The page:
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FIATA calls for balanced and fair maritime market system

The International Federation of Freight Forwarders Associations (FIATA) continues to call on industry stakeholders and market regulators to take action to ensure a balanced and fair trading system.

FIATA has published the following "discussion paper" providing a brief summary of the key policy action points in the interests of global supply chains, and the economies that benefit from world trade.

Discussion paper:

Introduction

The maritime supply chain continues to experience record disruptions and unpredictability. Freight forwarders play a key role in the effective movement of goods, and ensuring access to the global logistics supply chain for shippers in all economies. This access to the global logistics chain is under threat today. Moves by the world’s largest shipping lines, which as part of the three global shipping alliances dominate 80% of the global shipping market and 95% of critical East-West trade lanes, have sought to cut or restrict freight forwarders from their services.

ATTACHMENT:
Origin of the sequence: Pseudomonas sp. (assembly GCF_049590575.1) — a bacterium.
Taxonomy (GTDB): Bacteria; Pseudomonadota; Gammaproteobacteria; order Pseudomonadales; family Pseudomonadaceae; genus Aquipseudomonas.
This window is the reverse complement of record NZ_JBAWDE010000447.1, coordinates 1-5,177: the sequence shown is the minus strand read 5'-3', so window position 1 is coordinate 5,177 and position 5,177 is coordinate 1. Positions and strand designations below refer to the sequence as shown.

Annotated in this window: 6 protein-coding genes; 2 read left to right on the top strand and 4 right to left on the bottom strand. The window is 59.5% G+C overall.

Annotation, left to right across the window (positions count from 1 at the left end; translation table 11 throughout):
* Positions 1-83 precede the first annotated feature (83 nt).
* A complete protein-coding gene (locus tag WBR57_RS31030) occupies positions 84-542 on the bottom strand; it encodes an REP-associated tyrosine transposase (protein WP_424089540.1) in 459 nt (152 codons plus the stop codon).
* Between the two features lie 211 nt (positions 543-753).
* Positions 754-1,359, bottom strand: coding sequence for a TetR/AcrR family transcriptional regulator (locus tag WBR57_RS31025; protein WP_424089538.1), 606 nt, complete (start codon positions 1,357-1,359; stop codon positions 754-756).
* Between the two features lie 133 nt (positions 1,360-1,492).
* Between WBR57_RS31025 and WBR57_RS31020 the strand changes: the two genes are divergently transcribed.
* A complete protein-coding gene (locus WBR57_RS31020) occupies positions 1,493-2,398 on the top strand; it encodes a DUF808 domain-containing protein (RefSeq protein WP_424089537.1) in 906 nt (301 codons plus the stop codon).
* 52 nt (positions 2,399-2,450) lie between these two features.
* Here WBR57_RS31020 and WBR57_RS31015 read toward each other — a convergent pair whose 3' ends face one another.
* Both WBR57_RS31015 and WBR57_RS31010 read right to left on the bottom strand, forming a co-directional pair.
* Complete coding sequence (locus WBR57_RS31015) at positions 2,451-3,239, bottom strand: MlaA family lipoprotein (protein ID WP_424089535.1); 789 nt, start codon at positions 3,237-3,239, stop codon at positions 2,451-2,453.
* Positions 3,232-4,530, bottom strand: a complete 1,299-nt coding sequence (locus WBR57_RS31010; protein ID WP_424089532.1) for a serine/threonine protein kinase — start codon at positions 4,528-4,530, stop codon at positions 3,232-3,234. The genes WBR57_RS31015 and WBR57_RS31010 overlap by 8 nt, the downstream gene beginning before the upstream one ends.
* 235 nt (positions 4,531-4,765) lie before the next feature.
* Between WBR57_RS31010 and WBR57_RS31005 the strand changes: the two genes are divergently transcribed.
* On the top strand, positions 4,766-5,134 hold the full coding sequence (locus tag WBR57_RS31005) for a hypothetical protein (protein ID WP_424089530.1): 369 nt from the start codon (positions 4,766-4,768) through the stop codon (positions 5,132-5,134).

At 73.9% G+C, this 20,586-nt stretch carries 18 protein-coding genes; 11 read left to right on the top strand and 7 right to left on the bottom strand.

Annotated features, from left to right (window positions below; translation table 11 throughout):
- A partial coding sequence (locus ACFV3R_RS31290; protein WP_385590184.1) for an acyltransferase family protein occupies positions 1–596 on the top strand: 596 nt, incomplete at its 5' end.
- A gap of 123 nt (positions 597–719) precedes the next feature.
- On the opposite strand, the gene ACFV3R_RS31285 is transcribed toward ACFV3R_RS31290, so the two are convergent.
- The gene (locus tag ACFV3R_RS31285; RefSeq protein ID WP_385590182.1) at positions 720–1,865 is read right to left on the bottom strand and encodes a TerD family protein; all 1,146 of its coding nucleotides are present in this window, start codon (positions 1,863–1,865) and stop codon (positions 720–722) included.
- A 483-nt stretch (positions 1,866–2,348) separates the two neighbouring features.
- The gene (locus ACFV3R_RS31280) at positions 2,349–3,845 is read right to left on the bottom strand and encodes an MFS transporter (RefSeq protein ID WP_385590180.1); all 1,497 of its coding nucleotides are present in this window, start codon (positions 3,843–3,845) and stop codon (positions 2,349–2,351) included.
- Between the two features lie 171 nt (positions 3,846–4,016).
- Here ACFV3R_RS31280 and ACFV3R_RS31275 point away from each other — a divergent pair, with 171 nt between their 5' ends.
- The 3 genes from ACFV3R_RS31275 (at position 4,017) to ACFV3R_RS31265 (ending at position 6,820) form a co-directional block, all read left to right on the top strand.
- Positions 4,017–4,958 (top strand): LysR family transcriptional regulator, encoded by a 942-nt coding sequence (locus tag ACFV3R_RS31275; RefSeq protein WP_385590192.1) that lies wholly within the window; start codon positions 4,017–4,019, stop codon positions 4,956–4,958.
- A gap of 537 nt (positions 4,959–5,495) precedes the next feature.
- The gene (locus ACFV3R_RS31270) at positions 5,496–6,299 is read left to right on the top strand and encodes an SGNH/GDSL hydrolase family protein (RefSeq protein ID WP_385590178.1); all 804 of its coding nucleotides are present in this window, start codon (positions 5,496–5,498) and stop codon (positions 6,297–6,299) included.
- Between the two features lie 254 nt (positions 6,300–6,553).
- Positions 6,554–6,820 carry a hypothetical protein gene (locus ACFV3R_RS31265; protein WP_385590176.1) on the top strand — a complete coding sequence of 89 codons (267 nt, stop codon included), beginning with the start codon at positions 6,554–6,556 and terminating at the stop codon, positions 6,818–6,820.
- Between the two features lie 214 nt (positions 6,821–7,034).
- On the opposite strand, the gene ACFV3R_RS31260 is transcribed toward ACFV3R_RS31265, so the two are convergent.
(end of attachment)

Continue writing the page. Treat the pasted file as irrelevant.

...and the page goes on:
These major shipping lines are now abusing their dominant position in the market, together with regulatory anti-trust exemptions which are out of step with the current economic context, in a manner that is distorting free market competition, with detrimental impacts on the end consumer.

There is a need for a review of regulatory measures supporting shipping lines to ensure that they are fit for purpose and do not hinder level fair market competition, as well as to ensure attention is not diverted away from the industry’s key priorities.